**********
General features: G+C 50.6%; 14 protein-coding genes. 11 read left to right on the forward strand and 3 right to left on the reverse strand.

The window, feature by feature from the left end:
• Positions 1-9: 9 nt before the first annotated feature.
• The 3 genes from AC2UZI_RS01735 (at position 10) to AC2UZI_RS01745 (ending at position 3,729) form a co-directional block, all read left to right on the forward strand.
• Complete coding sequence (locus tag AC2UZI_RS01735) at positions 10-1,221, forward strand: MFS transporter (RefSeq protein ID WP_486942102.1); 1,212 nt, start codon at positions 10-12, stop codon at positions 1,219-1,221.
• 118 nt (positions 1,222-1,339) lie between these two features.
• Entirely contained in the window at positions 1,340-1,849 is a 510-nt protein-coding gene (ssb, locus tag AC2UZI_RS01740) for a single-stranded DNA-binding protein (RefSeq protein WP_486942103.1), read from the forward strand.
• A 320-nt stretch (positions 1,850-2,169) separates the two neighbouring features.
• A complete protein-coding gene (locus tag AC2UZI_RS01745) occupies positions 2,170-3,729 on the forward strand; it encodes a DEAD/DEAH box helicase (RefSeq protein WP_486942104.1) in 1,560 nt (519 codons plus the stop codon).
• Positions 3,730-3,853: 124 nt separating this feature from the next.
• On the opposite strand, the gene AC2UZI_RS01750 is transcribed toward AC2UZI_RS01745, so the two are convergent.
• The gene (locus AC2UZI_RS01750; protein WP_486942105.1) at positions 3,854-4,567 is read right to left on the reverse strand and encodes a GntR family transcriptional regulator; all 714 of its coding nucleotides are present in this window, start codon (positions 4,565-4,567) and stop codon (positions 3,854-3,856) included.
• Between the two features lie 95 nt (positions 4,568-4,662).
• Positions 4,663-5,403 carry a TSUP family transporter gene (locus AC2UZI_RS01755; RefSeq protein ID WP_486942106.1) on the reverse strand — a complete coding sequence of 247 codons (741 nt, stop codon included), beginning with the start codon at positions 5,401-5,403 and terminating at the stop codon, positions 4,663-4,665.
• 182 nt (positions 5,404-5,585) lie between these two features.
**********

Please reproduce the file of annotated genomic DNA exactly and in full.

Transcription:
General features: G+C 50.6%; 14 protein-coding genes. 11 read left to right on the forward strand and 3 right to left on the reverse strand.

The window, feature by feature from the left end:
• Positions 1-9: 9 nt before the first annotated feature.
• The 3 genes from AC2UZI_RS01735 (at position 10) to AC2UZI_RS01745 (ending at position 3,729) form a co-directional block, all read left to right on the forward strand.
• Complete coding sequence (locus tag AC2UZI_RS01735) at positions 10-1,221, forward strand: MFS transporter (RefSeq protein ID WP_486942102.1); 1,212 nt, start codon at positions 10-12, stop codon at positions 1,219-1,221.
• 118 nt (positions 1,222-1,339) lie between these two features.
• Entirely contained in the window at positions 1,340-1,849 is a 510-nt protein-coding gene (ssb, locus tag AC2UZI_RS01740) for a single-stranded DNA-binding protein (RefSeq protein WP_486942103.1), read from the forward strand.
• A 320-nt stretch (positions 1,850-2,169) separates the two neighbouring features.
• A complete protein-coding gene (locus tag AC2UZI_RS01745) occupies positions 2,170-3,729 on the forward strand; it encodes a DEAD/DEAH box helicase (RefSeq protein WP_486942104.1) in 1,560 nt (519 codons plus the stop codon).
• Positions 3,730-3,853: 124 nt separating this feature from the next.
• On the opposite strand, the gene AC2UZI_RS01750 is transcribed toward AC2UZI_RS01745, so the two are convergent.
• The gene (locus AC2UZI_RS01750; protein WP_486942105.1) at positions 3,854-4,567 is read right to left on the reverse strand and encodes a GntR family transcriptional regulator; all 714 of its coding nucleotides are present in this window, start codon (positions 4,565-4,567) and stop codon (positions 3,854-3,856) included.
• Between the two features lie 95 nt (positions 4,568-4,662).
• Positions 4,663-5,403 carry a TSUP family transporter gene (locus AC2UZI_RS01755; RefSeq protein ID WP_486942106.1) on the reverse strand — a complete coding sequence of 247 codons (741 nt, stop codon included), beginning with the start codon at positions 5,401-5,403 and terminating at the stop codon, positions 4,663-4,665.
• 182 nt (positions 5,404-5,585) lie between these two features.